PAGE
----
Who is this Cat of Mine?

Posted by Marcia Penner Freedman

The story goes like this: 12,000 years ago in the Middle East, along the Fertile Crescent, people broke away from their nomadic ways, settled down and grew wheat and barley, nuts and fruits. Soon mice came to raid their stores, and wild cats followed to feast on the mice. The farmers and the cats recognized a mutually advantageous situation. Food for the cats and rodent-free homes for the farmers.

And so began the tacit relationship between humans and cats, what scientists call the cats’ self-domestication. They showed up, wild, and made the farm their home, living side by side with the farmers, but independently, probably wandering back and forth between the wild and their adopted homes.

Fast forward 4,000 years on the island of Cyprus. A cat is buried alongside a man. The archaeologists cannot say definitively that this was a domesticated cat. The skeletons of wild cats and tame cats are too similar to be able to make that distinction. But they presume that it was domesticated because wild cats are not part of the ecology of Cyprus, and being an island, the first cats had to have been brought there by boat. The scientists reject the possibility that wild cats made the journeys to the island.

Another 4,000 years later, in Egypt, cats became an object of worship.

Only much later did the cat establish itself as a pet, a domesticated animal kept for pleasure rather than utility, as defined by the Merriam-Webster online dictionary.

And here we are. It’s 2018. And cats have become one of the most popular domestic pets in the world. Still independent. Still living side by side with us. Our pet cats are aloof, solitary beings. Unlike our pet dogs, we cannot train them to do our bidding. They do not want to be our companions, nor do they care about pleasing us. And, given the chance, they wander, only to return to their home base and grateful human house mates at day’s end.

When you think about it, these traits are probably not unlike those of their ancient ancestors of 12,000 years ago. Recent studies have shown that our house cats share 96% of their DNA with wild cats such as tigers, which began its evolutionary journey over three million years ago.

Smithsonian Institute archaeologist Melinda Zeder’s comment in a New Yorker magazine article really pinpoints our odd relationship we have with our pet cats:

I think what confuses people about cats is that they still carry some of the more aloof behaviors of their solitary wild progenitors. Sometimes they don’t give a damn about you, but they are very much part of your niche. Cats have us do everything for them. We clean their litter, stroke them, admire them, but unlike dogs they do not have to constantly please and satisfy our needs. They are probably the ultimate domesticate.

As David Zax remarked, “Makes you wonder – who’s domesticating whom?”









3 thoughts on “Who is this Cat of Mine?”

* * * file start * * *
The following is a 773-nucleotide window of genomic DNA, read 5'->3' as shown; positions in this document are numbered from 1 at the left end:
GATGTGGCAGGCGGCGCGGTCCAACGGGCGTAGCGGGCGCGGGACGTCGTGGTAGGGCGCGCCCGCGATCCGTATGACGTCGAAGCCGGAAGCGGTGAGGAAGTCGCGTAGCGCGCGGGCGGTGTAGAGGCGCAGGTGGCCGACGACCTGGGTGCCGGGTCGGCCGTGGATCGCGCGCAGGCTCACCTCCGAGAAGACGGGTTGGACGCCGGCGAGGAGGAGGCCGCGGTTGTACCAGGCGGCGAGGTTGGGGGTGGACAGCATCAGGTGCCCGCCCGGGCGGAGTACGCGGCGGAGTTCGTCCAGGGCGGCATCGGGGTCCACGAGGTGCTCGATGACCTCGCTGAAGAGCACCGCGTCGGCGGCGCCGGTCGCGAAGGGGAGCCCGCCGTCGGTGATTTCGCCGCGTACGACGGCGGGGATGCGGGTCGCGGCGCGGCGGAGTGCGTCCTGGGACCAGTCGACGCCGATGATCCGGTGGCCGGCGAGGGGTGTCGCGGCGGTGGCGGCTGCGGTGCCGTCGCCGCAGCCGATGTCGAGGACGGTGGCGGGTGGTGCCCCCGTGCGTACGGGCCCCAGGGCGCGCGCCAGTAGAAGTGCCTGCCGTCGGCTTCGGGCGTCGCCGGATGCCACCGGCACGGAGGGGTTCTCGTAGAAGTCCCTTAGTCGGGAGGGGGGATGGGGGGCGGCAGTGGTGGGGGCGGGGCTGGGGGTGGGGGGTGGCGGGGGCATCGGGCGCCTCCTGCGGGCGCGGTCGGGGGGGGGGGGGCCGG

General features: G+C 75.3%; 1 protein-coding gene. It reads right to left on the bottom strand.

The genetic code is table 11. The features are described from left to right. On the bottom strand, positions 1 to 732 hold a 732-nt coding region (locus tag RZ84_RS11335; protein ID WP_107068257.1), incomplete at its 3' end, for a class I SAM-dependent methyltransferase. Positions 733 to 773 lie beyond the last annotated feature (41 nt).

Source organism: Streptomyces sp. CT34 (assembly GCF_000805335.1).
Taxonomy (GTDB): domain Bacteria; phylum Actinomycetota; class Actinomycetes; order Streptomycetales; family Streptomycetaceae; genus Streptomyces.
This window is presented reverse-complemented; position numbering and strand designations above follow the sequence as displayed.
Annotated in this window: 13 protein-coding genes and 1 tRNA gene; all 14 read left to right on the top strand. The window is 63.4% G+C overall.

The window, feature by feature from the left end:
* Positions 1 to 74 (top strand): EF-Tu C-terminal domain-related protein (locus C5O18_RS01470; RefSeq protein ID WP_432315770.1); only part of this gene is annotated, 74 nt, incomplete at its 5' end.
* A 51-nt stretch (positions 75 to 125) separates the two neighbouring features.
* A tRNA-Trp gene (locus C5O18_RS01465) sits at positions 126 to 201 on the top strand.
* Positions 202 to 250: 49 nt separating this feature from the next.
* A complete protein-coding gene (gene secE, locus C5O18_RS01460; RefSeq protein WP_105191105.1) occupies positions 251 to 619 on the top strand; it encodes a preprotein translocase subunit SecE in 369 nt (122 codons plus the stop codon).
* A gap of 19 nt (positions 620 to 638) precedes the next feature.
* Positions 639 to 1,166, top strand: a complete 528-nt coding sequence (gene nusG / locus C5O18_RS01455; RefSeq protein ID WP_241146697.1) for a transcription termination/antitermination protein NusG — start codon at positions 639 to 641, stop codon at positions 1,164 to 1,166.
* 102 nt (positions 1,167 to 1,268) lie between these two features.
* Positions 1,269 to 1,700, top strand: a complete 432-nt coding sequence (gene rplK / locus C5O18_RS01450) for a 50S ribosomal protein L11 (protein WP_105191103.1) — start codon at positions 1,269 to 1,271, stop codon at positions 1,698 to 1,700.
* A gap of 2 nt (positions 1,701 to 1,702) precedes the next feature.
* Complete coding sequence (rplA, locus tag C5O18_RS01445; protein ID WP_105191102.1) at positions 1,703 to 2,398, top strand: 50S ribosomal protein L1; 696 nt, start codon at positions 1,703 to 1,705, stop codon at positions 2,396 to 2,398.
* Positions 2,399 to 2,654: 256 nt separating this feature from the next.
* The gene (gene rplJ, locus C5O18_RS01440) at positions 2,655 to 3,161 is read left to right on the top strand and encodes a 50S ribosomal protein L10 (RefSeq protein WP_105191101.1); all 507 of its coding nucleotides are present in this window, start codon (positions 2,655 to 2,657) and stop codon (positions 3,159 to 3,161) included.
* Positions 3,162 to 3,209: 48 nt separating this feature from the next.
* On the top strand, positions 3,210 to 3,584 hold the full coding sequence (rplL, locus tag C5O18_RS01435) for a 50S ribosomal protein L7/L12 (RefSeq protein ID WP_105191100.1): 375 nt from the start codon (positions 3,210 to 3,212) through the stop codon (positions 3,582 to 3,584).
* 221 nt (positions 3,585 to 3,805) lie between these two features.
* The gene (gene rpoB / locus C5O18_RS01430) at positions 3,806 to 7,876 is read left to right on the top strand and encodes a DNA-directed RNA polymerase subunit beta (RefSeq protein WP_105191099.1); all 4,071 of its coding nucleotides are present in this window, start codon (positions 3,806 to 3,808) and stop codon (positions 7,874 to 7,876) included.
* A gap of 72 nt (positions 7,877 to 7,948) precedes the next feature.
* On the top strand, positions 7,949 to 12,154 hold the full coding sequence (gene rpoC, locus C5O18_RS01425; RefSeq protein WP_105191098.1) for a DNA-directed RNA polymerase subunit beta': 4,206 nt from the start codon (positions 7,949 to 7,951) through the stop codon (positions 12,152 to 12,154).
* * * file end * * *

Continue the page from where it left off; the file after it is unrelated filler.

1. First of all, the “uncontested” statistics about the number of birds killed by cats are simply ridiculous. We have numerous feral cats around here, and plenty of birds. I very rarely see one catch a bird, or evidence that they have. And these are ferals — domestic cats who have other sources of food catch even fewer birds. They do catch more rodents, lizards, and insects, but I haven’t heard of any shortage of those.

    Second, it is untrue that cats “do not want to be our companions, nor do they care about pleasing us.” My cats very definitely do want to be my companions, following me around the house, sitting on me, sleeping in our bed, etc. and while they are not as obsequious as dogs, I see evidence that to some extent they care what I think.

    A cat’s behavior depends on how one relates to it. If you go out of your way to establish a relationship with a cat, he/she will reciprocate. But if you ignore it and let it go about its way, then it will happily accept that too.

    1. I have three cats, Vic. And we spend our time talking to each other, spending time together. We sleep together, They climb on me, crawl under the covers, and I do think we communicate. They are a joy. But I don’t feel it’s personal towards me, necessarily. I believe they are capable of all you mention, but I don’t think it’s about me. Not like a dog, who becomes attached to a person. I think cats get attached to place. To safety and the comfort of knowing they are not in danger – a kind of respite from the vigilance they live with all the time. I feel my role is to provide that for them.


  2. I am allergic to cats so don’t have much of a relationship with them. Because of this they seem be drawn to me and whenever I meet a cat they want to come up and rub themselves all over me. Cats like to tease it seems. I do appreciate their independent nature and enjoy them from afar. If you get a chance google the cats that are on America’s Got Talent. It is amazing the tricks they are doing and how clever and trained they are. Cats really are amazing animals and I can see how people love them so.

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